Forum for Science, Industry and Business

Sponsored by:     3M 
Search our Site:

 

Absorbing Hydrogen Fluoride Gas to Enhance Crystal Growth

14.12.2009
Newly patented method could improve superconductors, optical devices, and microelectronics

Two scientists at the U.S. Department of Energy’s (DOE) Brookhaven National Laboratory have developed a method to control the buildup of hydrogen fluoride gas during the growth of precision crystals needed for applications such as superconductors, optical devices, and microelectronics.

The invention — by Vyacheslav Solovyov and Harold Wiesmann and recently awarded U.S. Patent number 7,622,426 — could lead to more efficient production and improved performance of these materials.

Materials with highly ordered crystalline atomic structures have enormous potential for energy-saving devices such as superconductors, which carry current with no energy loss, and high-speed electronics. Such crystals are typically grown from precursors deposited on substrates — for example: tapes, wires, or wafers, such as those used in the production of computer chips.

Adding fluorine to the precursors enhances the transfer of crystalline order from the substrate to the growing material. But fluorine also presents a problem because it leads to the buildup of hydrogen fluoride gas. Hydrogen fluoride slows down the reaction that converts the precursor to the desired material, sometimes even stopping crystal growth in its tracks.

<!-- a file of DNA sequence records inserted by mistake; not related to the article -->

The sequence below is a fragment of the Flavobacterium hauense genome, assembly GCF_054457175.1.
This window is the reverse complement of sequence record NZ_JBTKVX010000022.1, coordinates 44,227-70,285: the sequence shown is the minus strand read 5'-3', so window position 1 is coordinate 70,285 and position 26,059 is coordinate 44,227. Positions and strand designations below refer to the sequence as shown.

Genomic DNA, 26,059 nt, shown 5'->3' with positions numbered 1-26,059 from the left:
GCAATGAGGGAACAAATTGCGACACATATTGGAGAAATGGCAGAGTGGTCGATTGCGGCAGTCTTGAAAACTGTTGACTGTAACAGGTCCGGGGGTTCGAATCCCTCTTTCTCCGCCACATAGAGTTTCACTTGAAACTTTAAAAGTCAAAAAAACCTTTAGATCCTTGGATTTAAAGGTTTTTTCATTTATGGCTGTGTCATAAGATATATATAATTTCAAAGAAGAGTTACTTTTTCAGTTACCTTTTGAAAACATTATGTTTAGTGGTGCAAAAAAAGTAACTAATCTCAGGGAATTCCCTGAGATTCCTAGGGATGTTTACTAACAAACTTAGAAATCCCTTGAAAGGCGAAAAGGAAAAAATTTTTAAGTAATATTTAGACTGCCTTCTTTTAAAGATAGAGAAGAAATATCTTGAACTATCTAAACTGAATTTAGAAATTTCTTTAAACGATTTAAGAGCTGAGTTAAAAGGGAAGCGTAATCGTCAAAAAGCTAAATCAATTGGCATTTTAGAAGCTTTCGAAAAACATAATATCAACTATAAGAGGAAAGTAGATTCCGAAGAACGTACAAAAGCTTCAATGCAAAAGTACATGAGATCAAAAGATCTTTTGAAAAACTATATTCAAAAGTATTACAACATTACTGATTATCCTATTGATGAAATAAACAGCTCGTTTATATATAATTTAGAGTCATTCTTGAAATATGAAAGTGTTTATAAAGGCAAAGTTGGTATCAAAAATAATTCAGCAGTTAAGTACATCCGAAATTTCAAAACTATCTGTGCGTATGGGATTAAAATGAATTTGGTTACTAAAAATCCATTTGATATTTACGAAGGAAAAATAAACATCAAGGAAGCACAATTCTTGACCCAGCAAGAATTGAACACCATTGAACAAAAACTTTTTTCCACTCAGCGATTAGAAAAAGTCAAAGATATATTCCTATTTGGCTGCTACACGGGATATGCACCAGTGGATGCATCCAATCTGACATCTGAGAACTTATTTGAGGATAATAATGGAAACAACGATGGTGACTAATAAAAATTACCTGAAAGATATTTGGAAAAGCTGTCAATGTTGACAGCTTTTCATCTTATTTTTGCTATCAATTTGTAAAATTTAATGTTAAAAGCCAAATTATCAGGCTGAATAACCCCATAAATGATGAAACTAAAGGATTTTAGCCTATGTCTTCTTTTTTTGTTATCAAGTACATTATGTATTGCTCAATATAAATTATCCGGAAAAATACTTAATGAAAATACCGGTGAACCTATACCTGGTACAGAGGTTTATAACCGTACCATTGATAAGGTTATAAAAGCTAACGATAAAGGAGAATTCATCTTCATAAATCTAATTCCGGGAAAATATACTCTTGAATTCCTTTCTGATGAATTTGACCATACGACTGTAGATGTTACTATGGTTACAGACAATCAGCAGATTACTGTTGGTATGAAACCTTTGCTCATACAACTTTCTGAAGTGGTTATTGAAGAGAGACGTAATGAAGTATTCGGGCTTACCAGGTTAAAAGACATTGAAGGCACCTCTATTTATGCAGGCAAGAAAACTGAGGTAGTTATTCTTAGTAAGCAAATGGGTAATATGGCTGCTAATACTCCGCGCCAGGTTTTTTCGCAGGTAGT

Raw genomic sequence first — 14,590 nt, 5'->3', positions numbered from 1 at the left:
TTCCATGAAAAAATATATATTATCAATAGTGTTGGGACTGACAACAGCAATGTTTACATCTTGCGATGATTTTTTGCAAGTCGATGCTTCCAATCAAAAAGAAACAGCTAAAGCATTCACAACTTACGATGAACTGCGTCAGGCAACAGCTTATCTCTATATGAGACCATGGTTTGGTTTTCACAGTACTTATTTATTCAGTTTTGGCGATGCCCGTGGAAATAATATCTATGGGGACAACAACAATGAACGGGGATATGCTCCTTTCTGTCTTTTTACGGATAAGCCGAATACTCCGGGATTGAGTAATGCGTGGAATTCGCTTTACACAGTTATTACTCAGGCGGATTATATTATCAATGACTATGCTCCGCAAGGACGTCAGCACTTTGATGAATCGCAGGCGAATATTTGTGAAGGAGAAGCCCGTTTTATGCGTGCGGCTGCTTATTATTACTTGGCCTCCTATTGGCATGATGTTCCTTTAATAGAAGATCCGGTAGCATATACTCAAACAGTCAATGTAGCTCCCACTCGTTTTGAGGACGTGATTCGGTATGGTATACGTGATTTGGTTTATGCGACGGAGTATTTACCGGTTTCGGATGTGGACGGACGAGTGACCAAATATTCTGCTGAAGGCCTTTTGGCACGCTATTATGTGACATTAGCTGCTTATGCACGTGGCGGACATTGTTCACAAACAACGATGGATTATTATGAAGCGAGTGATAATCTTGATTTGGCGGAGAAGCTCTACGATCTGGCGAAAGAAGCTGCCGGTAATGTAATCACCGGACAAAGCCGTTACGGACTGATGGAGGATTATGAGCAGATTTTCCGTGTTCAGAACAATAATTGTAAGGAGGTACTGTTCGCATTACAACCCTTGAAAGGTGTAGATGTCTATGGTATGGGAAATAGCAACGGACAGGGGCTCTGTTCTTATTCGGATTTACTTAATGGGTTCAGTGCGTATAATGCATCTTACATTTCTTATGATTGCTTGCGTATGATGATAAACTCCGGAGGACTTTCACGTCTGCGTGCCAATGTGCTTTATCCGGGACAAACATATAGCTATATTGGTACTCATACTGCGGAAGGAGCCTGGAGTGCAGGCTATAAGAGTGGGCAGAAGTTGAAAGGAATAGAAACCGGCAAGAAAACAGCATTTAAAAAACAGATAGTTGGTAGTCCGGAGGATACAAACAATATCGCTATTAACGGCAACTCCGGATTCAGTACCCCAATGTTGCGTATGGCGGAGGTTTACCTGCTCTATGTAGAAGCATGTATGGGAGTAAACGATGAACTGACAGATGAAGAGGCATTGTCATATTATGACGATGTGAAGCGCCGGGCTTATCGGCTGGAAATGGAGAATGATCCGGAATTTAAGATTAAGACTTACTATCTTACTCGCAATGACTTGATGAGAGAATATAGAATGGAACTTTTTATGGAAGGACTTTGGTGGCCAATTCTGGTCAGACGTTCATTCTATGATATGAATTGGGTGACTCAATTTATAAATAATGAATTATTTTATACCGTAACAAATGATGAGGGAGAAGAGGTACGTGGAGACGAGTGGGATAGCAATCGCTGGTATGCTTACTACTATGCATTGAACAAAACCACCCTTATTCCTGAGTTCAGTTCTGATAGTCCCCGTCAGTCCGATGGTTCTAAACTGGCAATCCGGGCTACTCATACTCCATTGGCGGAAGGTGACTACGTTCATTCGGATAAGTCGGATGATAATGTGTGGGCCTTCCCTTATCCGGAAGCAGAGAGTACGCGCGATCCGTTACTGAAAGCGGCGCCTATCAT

“You might think you could just vent the accumulating gas, but such methods have proven impractical,” said Wiesmann. For one thing, you’d have to remove the gas uniformly, to avoid variations in pressure that might affect crystal growth, which becomes more difficult over larger areas. Also, other gases necessary to crystal growth, such as oxygen and water vapor, get extracted along with the hydrogen fluoride, and re-injecting these gases introduces more pressure problems.

“We’ve developed an improved method for removing hydrogen fluoride, based on absorption, that enhances the production of high-quality crystalline products.” Wiesmann said.

The new method incorporates a solid material capable of absorbing hydrogen fluoride (HF) gas inside the reaction chamber. The solid material can be attached to the inner surface of the reaction chamber or free standing, as long as it is made to conform to the shape of the precursor at a uniform distance. This allows uniform extraction of HF across large areas, thereby yielding crystalline end products that are uniform and homogeneous regardless of the shape of the precursor material or the area it occupies inside the reaction chamber.